Direct costs can be traced directly to a cost object such as a product or a department. In other words, direct costs do not have to be allocated to a product, department, or other cost object.

For example, if a company produces artisan furniture, the cost of the wood and the cost of the craftsperson are direct costs—they are clearly traceable to the production department and to each item produced—no allocation was needed. On the other hand, the rent of the building that houses the production area, warehouse, and office is not a direct cost of either the production department or the items produced. The rent is an indirect cost—an indirect cost of operating the production department and an indirect cost of crafting the product.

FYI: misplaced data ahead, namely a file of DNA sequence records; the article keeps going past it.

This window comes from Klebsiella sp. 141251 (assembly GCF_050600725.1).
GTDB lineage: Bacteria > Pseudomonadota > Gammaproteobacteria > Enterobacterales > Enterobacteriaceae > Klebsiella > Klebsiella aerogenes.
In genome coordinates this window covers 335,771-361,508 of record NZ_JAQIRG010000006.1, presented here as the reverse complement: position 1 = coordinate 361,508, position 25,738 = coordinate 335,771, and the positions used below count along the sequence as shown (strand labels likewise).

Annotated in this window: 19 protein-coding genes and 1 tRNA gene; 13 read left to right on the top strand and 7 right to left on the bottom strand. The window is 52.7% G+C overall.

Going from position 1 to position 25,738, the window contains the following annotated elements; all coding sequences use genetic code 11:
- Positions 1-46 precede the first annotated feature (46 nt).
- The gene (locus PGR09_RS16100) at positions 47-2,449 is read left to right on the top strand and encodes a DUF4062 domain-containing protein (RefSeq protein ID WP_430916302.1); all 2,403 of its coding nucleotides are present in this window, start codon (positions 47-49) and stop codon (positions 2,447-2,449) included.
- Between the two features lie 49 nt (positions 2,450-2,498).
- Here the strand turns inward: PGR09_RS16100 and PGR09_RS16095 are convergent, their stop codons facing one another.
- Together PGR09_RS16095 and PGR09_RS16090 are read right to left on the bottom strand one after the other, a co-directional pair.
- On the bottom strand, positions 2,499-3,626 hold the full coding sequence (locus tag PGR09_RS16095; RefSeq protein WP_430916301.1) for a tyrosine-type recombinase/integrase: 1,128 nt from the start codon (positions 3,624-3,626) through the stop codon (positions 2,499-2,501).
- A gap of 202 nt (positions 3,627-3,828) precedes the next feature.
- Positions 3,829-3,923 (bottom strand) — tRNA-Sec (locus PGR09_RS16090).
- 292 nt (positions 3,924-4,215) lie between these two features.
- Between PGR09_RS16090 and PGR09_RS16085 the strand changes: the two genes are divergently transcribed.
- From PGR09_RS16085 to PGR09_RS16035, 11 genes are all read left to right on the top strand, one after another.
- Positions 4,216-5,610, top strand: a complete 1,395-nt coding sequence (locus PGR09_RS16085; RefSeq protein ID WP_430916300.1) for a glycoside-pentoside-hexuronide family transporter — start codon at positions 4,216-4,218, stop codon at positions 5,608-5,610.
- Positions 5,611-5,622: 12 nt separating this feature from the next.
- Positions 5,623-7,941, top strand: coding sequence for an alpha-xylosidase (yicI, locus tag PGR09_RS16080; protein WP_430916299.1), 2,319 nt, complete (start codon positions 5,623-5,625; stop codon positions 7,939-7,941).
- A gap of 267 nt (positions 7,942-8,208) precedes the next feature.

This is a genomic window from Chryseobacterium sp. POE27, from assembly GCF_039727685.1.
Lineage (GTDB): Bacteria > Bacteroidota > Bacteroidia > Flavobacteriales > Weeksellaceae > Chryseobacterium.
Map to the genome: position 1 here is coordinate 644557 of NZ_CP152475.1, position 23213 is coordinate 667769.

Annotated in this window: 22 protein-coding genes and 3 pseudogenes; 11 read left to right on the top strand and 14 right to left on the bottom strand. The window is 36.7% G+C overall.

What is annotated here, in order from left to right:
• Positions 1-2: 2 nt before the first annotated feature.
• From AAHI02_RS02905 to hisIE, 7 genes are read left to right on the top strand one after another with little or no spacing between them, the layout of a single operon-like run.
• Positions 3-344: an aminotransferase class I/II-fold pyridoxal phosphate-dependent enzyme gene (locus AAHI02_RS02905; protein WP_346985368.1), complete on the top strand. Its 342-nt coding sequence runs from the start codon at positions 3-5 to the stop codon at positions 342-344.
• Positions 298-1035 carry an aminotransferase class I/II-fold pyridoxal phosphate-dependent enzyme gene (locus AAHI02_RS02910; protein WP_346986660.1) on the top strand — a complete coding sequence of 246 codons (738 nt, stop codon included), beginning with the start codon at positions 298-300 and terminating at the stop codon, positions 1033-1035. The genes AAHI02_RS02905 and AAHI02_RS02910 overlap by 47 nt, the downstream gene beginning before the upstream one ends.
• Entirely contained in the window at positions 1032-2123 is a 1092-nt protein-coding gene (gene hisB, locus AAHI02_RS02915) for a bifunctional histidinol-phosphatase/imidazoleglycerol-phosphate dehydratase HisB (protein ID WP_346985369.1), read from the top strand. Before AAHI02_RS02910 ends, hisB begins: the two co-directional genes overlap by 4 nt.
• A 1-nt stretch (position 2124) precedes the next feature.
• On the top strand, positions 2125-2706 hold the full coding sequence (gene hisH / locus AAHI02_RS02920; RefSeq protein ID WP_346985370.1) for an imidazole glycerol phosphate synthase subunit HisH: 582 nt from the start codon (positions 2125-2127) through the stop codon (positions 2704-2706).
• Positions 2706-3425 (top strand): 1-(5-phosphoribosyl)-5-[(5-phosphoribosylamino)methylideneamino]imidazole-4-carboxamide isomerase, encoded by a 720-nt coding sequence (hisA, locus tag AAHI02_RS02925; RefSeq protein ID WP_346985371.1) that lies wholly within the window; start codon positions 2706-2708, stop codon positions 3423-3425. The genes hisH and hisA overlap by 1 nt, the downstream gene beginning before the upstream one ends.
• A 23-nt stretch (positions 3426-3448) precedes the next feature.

To calculate the total cost of the production department or to calculate each product's total cost, it is necessary to allocate some of the rent (and other indirect costs) to the department and to the product.

I associate indirect with allocation and arbitrary.

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